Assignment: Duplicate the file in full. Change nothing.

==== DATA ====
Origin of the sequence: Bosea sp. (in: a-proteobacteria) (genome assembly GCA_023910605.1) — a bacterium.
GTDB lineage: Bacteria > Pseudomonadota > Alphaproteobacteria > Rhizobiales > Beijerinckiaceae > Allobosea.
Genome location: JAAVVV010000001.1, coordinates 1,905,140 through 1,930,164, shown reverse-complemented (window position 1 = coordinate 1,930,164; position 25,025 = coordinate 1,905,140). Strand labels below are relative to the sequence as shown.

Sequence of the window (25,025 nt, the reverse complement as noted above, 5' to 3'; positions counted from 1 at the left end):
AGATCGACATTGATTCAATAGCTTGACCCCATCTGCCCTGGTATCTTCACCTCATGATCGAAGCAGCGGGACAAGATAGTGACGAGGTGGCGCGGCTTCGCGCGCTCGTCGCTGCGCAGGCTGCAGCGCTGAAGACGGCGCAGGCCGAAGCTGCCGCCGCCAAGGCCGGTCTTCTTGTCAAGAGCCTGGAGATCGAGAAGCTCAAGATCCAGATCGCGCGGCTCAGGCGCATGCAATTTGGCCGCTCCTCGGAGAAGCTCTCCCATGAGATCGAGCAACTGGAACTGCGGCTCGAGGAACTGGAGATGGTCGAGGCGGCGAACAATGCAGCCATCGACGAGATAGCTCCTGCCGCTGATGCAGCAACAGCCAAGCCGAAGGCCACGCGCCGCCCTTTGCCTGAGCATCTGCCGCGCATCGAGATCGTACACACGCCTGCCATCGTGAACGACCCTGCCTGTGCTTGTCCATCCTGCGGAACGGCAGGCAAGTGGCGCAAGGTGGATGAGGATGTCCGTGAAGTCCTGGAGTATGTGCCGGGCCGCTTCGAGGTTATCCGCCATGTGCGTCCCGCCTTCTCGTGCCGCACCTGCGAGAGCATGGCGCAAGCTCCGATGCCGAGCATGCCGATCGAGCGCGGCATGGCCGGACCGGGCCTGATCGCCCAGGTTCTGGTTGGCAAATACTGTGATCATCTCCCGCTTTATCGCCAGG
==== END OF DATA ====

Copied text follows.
Origin of the sequence: Bosea sp. (in: a-proteobacteria) (genome assembly GCA_023910605.1) — a bacterium.
GTDB lineage: Bacteria > Pseudomonadota > Alphaproteobacteria > Rhizobiales > Beijerinckiaceae > Allobosea.
Genome location: JAAVVV010000001.1, coordinates 1,905,140 through 1,930,164, shown reverse-complemented (window position 1 = coordinate 1,930,164; position 25,025 = coordinate 1,905,140). Strand labels below are relative to the sequence as shown.

Sequence of the window (25,025 nt, the reverse complement as noted above, 5' to 3'; positions counted from 1 at the left end):
AGATCGACATTGATTCAATAGCTTGACCCCATCTGCCCTGGTATCTTCACCTCATGATCGAAGCAGCGGGACAAGATAGTGACGAGGTGGCGCGGCTTCGCGCGCTCGTCGCTGCGCAGGCTGCAGCGCTGAAGACGGCGCAGGCCGAAGCTGCCGCCGCCAAGGCCGGTCTTCTTGTCAAGAGCCTGGAGATCGAGAAGCTCAAGATCCAGATCGCGCGGCTCAGGCGCATGCAATTTGGCCGCTCCTCGGAGAAGCTCTCCCATGAGATCGAGCAACTGGAACTGCGGCTCGAGGAACTGGAGATGGTCGAGGCGGCGAACAATGCAGCCATCGACGAGATAGCTCCTGCCGCTGATGCAGCAACAGCCAAGCCGAAGGCCACGCGCCGCCCTTTGCCTGAGCATCTGCCGCGCATCGAGATCGTACACACGCCTGCCATCGTGAACGACCCTGCCTGTGCTTGTCCATCCTGCGGAACGGCAGGCAAGTGGCGCAAGGTGGATGAGGATGTCCGTGAAGTCCTGGAGTATGTGCCGGGCCGCTTCGAGGTTATCCGCCATGTGCGTCCCGCCTTCTCGTGCCGCACCTGCGAGAGCATGGCGCAAGCTCCGATGCCGAGCATGCCGATCGAGCGCGGCATGGCCGGACCGGGCCTGATCGCCCAGGTTCTGGTTGGCAAATACTGTGATCATCTCCCGCTTTATCGCCAGG